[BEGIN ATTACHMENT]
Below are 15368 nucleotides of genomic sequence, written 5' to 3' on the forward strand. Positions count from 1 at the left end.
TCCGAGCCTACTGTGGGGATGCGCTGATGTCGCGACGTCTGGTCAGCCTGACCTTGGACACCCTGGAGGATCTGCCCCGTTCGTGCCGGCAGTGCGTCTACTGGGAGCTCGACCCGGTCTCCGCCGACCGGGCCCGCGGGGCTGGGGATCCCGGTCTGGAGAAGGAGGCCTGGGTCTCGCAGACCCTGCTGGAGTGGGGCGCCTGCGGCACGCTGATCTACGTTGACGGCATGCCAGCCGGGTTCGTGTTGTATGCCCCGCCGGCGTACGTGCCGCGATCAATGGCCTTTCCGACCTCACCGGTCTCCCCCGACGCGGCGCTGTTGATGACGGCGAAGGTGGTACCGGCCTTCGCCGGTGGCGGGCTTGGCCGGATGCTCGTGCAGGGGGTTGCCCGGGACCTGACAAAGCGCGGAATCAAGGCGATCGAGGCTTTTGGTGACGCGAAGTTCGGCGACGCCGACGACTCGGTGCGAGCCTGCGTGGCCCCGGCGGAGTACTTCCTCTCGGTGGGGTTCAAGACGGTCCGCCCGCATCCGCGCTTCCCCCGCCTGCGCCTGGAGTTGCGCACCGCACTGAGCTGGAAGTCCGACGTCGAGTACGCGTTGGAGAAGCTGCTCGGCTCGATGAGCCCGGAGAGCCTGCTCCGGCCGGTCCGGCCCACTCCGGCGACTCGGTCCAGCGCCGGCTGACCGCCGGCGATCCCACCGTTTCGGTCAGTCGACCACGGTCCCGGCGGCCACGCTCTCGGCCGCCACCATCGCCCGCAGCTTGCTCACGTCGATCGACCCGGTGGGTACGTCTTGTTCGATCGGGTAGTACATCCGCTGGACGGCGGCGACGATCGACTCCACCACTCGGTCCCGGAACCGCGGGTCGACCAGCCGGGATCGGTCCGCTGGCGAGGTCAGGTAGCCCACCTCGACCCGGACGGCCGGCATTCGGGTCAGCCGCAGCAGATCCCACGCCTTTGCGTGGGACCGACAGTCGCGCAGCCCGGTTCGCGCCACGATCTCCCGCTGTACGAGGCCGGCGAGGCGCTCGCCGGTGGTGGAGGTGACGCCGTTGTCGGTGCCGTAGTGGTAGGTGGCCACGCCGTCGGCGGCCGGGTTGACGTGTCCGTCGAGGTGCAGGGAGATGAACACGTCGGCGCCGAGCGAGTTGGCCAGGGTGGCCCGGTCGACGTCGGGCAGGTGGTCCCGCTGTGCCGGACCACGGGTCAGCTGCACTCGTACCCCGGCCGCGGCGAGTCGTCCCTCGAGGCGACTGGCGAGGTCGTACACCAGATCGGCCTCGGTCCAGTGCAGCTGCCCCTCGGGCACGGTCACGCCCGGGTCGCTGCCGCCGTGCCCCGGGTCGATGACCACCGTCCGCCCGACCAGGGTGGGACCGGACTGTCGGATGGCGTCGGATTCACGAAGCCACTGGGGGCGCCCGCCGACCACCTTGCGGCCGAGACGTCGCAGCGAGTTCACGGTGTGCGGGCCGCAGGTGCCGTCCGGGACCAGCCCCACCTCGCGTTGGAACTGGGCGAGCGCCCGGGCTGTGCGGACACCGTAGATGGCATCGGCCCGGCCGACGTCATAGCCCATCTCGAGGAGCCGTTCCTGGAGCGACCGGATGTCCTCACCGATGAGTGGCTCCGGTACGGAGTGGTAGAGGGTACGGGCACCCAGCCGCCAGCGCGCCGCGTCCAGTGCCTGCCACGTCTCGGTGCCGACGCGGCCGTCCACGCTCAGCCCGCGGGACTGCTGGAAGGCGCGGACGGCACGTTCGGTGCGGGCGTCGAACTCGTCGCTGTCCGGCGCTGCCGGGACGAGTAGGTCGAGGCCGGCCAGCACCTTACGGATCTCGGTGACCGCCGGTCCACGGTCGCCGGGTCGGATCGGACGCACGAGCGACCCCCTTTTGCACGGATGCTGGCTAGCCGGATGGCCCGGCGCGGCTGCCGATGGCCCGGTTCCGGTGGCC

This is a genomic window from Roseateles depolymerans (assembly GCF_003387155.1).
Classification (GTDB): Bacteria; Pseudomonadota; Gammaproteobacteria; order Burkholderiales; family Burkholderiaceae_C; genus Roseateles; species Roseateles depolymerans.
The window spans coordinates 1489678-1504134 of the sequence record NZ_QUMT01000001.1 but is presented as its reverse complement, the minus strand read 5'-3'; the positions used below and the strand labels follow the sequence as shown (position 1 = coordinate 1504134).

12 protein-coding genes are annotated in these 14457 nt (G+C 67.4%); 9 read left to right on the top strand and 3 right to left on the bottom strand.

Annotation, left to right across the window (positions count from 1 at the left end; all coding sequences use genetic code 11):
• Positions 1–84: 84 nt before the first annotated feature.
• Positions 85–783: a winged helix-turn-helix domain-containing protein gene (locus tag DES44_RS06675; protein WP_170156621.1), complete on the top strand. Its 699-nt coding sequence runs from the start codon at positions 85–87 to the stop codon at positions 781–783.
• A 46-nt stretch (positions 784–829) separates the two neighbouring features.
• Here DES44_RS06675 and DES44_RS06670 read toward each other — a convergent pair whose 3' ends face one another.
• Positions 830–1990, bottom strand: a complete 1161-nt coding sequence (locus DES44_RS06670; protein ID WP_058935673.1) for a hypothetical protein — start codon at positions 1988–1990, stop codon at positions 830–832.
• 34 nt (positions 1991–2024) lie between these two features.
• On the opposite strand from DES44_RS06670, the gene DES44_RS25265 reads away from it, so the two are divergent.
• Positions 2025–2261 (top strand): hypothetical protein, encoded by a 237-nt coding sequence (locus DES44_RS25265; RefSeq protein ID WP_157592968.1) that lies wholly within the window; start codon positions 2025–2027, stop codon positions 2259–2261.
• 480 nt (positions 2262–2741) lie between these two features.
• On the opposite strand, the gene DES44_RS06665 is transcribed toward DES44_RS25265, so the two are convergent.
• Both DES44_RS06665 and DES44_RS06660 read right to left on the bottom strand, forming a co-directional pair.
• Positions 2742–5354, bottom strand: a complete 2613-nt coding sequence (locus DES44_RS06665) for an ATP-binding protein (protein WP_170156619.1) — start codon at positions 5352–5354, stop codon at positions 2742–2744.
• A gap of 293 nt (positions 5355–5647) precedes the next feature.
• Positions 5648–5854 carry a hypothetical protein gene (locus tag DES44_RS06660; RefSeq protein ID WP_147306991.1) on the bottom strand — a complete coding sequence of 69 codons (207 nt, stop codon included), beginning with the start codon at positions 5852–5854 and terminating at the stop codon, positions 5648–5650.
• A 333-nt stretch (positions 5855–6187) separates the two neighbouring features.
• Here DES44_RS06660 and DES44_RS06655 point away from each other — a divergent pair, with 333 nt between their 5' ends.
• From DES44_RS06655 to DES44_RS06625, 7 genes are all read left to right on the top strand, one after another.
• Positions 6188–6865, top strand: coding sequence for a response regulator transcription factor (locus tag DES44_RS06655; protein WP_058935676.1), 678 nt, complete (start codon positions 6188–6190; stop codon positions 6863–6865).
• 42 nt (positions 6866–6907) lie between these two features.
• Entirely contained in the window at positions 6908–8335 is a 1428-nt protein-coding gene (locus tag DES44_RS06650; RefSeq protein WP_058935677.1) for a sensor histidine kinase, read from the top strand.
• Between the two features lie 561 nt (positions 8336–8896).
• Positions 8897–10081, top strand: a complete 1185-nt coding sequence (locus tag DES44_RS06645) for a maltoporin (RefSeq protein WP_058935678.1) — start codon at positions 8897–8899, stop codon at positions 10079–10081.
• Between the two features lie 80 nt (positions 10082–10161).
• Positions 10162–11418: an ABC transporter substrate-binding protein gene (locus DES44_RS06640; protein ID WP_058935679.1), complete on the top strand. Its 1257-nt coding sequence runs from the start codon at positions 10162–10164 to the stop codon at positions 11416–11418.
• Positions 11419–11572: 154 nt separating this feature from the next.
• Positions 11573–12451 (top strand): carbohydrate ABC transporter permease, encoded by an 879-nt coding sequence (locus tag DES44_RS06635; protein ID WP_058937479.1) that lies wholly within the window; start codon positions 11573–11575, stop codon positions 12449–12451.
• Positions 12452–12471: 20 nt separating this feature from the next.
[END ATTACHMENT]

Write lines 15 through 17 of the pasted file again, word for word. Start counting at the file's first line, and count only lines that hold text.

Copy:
• Positions 2025–2261 (top strand): hypothetical protein, encoded by a 237-nt coding sequence (locus DES44_RS25265; RefSeq protein ID WP_157592968.1) that lies wholly within the window; start codon positions 2025–2027, stop codon positions 2259–2261.
• 480 nt (positions 2262–2741) lie between these two features.
• On the opposite strand, the gene DES44_RS06665 is transcribed toward DES44_RS25265, so the two are convergent.